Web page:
Should we blame our grandparents for triggering climate change?


Joelle Huysmans

Like many technologies, gasoline and air conditioning promised extensive benefits to our society despite — or perhaps because of — their destructive effects.

Joelle Huysmans, Diversity Coordinator

On California highways, it’s hard to miss the warning signs of climate change. They are big, with bold black text on a white backdrop. “$1000 fine for littering,” they say, like an angry teacher waving a detention slip, reminding the millions of drivers in the state to be mindful of their environment.

You don’t need to look too far back in the years, however, to find a time where people would casually throw cigarettes, cans and other trash out of their car window, without even considering the potential damages their actions could cause to their surroundings. To us, committing these actions seems unthinkable, but our grandparents would hardly bat an eye.

That generation’s careless attitude towards the environment didn’t stop there, however. Throughout the 1960s, numerous products were exploited without concern for the various environmental consequences. The use of air conditioning, plastic and gasoline all increased exponentially over those years, playing a significant role in triggering the climate change crisis we are currently facing. 

Consider gasoline, for instance. Although the product was invented in the late 19th century, it only became a household staple during the ‘60s, when families began to evolve toward car dependency. This proved to be environmentally harmful since using gasoline to power cars emits enormous amounts of greenhouse gasses, which trap solar energy and boost Earth’s temperature. Ultimately, this contributes to global warming, a symptom of climate change. 

Air conditioning is another example of a product our grandparents popularized that came with extreme environmental drawbacks. In order to function, air conditioning systems require large amounts of energy in the form of electricity. Once again, the process of producing electricity releases greenhouse gasses into the atmosphere. So those nice, air-conditioned malls — in many areas a necessity to survive during scorching hot summers — have been damaging our environment.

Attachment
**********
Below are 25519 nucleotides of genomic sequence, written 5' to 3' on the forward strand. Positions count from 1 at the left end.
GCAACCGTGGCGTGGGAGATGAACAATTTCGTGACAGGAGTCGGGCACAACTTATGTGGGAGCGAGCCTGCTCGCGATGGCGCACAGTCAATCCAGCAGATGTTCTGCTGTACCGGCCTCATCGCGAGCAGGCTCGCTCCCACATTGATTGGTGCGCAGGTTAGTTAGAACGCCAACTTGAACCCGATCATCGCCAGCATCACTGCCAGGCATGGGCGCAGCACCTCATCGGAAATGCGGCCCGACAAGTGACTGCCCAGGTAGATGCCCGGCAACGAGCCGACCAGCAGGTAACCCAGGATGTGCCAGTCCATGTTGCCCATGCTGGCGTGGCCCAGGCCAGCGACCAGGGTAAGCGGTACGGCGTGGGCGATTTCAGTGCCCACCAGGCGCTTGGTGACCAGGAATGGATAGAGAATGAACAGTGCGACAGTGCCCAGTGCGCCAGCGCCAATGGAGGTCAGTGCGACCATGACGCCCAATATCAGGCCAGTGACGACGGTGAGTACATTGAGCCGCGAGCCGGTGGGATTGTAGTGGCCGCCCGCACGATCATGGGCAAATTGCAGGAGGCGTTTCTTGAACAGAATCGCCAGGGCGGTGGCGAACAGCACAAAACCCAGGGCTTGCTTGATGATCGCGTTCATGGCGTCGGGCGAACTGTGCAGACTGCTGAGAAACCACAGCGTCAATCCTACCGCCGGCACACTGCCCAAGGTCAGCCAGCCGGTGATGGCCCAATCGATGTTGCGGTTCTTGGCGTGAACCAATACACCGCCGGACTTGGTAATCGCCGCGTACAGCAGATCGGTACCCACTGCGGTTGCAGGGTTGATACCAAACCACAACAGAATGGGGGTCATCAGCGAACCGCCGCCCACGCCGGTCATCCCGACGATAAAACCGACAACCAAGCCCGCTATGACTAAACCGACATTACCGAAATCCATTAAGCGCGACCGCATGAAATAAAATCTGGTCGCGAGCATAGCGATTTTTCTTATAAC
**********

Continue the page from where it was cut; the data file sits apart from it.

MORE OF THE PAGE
Like many technologies, gasoline and air conditioning promised extensive benefits to our society despite — or perhaps because of — their destructive effects. 

However, there’s a reason why we don’t entirely hold our grandparents’ generation responsible for climate change. During this period, the climate change issue was barely ever brought up. When our grandparents and their peers used damaging products, they were most likely unaware of the environmental repercussions of their actions. 

To put things in perspective, concern for the environment didn’t really take off until the release of the documentary “An Inconvenient Truth” in 2006 by former Vice President Al Gore. The movie, which won two Academy Awards, is credited for playing a significant role in bringing the climate catastrophe to the public’s notice.

While people were oblivious about climate change back then, the dire global warming situation is known worldwide today. Whether it’s the young Swedish climate advocate Greta Thunberg giving inspirational speeches about the threat of inaction, international summits and resolutions or simply neighborhood charities organizing beach clean-up projects, we now have our heads wrapped around this issue.

Although our generation might be much more conscious about global warming, it doesn’t necessarily mean that we are making all the right decisions. For instance, the idea of replacing gasoline powered cars with electric cars might seem like a brilliant solution towards reducing greenhouse gas emissions. What is often not mentioned, however, is that the creation of the electricity often requires the burning of fuel, which, as we all know, is extremely harmful to our environment. Although it’s not gasoline, it’s difficult to measure the improvement made when the production of electricity circles back to burning fuels. 

But even though we might not eliminate fossil fuel emissions or stop climate change in the next 30 years, we can still challenge ourselves to become more conscious about our role in the climate crisis. Unlike our grandparents’ generation, each and every one of us can start by taking responsibility for climate change.